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Week Four Friday 10-pack

It’s Friday morning.  And since the news flow often slows down on Friday morning, we need to fill space.

So we fill space with 10 story lines emanating from the upcoming slate of games.

It’s harder with two or three storyline-worthy teams on a bye, but we eventually found a way to milk the cow this week.


1.  Jets could soon be soaring.

After a disappointing Monday night loss to break in their half of the
New Meadowlands Stadium (it’s sort of like Fred and Barney sharing a
swimming pool
), the Jets have won two in a row against their primary
division rivals.  And they’ve done it with cornerback Darrelle Revis and
linebacker Calvin Pace injured, and with receiver Santonio Holmes on
suspension.

So what happens when those guys come back?

The Vikings could find out on Monday, October 11, when Holmes definitely
be back — and when Revis and/or Pace could be dressed and playing, too.

Considering the level of play that the Jets have achieved without them,
the Jets could be poised to run away with the division.  Until then,
they won’t even have to switch to missiles to shoot down the Bills.

2.  Last chance for Mangini?

The Browns have been competitive in each of their first three games.  But they’ve lost each one.

After this weekend’s visit from the Bengals, the Browns play the Falcons, Steelers, and Saints.  Then comes the bye week.

As a result, a loss to Cincinnati on Sunday would make an 0-7 start
likely, and team president Mike Holmgren could decide to part ways with
coach Eric Mangini.  And so Sunday’s game could be Mangini’s last and
best chance to preserve his job beyond October 31.

If the Browns don’t win in Week Four, and in turn don’t pull off an
unlikely upset of the Falcons, Steelers, or Saints, there’s a chance
that, when the Jets come to Cleveland on November 14, coach Rex Ryan
could be looking across the sideline at his identical twin, Browns
defensive coordinator Rob Ryan.

3.  Running back injuries confirm 18-game season concerns.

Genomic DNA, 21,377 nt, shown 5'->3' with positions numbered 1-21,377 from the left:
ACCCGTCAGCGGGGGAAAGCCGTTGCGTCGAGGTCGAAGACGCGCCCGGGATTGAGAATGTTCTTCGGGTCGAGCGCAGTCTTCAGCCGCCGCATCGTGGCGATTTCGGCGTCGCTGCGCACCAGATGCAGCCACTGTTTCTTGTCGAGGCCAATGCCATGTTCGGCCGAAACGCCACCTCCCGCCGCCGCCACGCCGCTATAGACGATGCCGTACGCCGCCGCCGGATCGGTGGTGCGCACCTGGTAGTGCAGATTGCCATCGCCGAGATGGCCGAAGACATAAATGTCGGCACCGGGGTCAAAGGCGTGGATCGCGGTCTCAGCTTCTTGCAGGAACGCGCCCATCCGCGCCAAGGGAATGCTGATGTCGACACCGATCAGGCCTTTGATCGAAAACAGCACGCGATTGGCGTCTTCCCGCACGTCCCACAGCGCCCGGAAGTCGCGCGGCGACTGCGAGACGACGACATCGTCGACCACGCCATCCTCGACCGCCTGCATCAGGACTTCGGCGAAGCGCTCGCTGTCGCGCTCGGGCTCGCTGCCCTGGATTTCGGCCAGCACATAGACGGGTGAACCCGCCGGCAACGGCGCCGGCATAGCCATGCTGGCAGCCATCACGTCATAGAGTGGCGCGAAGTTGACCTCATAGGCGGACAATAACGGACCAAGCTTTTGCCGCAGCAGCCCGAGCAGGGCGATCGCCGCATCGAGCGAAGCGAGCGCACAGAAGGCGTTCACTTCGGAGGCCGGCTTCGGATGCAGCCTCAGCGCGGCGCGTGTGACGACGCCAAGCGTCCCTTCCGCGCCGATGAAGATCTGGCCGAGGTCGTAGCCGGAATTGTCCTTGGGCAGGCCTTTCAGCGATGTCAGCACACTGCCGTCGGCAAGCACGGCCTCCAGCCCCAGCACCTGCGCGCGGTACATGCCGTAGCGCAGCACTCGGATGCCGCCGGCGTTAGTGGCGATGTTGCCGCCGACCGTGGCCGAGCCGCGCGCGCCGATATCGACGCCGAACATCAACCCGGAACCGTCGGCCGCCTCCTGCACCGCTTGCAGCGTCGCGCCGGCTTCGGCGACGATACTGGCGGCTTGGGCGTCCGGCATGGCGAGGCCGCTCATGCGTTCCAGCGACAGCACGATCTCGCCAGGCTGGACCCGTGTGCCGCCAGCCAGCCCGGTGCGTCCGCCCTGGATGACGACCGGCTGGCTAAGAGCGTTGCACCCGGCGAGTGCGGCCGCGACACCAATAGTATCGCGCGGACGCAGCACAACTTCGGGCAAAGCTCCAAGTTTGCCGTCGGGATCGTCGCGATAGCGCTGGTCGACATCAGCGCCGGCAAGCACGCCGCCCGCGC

With Colts president Bill Polian sparking a belated debate regarding the
wisdom of an 18-game season, one of the primary concerns is (or at
least should be) the impact of two additional games on the short-term
and long-term health of the players.

Indeed, with seven running backs (Steven Jackson of the Rams, Pierre
Thomas of the Saints, Jahvid Best of the Lions, Ray Rice of the Ravens,
Cedric Benson of the Bengals, Fred Taylor of the Patriots, and Knowshon
Moreno of the Broncos) already dinged up after only three games and
Reggie Bush of the Saints out with a broken leg, the league and
the union need to be very concerned about the potential consequences of
additional games on the players who take the brunt of the punishment in
the 16 games that already are played.

Though the move from 14 to 16 games in the ’70s occurred without much public discussion or debate, the three-channels television universe and the absence of talk radio and the Internet fueled that outcome.  Besides, players continue to get bigger, faster, and stronger.  When they hit each other, the bones and ligaments we all possess are at more risk than ever before.

4.  Team of destiny wanted.

Last year, it was obvious after three weeks that the Saints and Colts
were headed for big things.  New Orleans hung 45 on the Lions, winning
by 18, and 48 on the Eagles, winning by 26.  Held under 30 by the Bills,
the Saints still won by 20.

The Colts started more slowly, beating the Jags by two and the Dolphins
by four.  By Week Three, however, the Colts had taken down the defending
NFC champions (the Cardinals) by 21.

This year, none of the three remaining undefeated teams have rolled over
their opponents consistently.  The Steelers and the Chiefs won close
games in Week One and Week Two before notching 20-plus point victories in
Week Three.  The Bears have won by five points, seven points, and three
points.

The absence of a team that clearly and definitively is taking care of
its business has reinforced the sense of parity that could be laying the
foundation for a playoff run with plenty of teams still alive, and a
postseason in which anything can happen.

For now, the Steelers are the team most likely to emerge as the team to
beat, but first they have to beat the Ravens on Sunday.  If the Steelers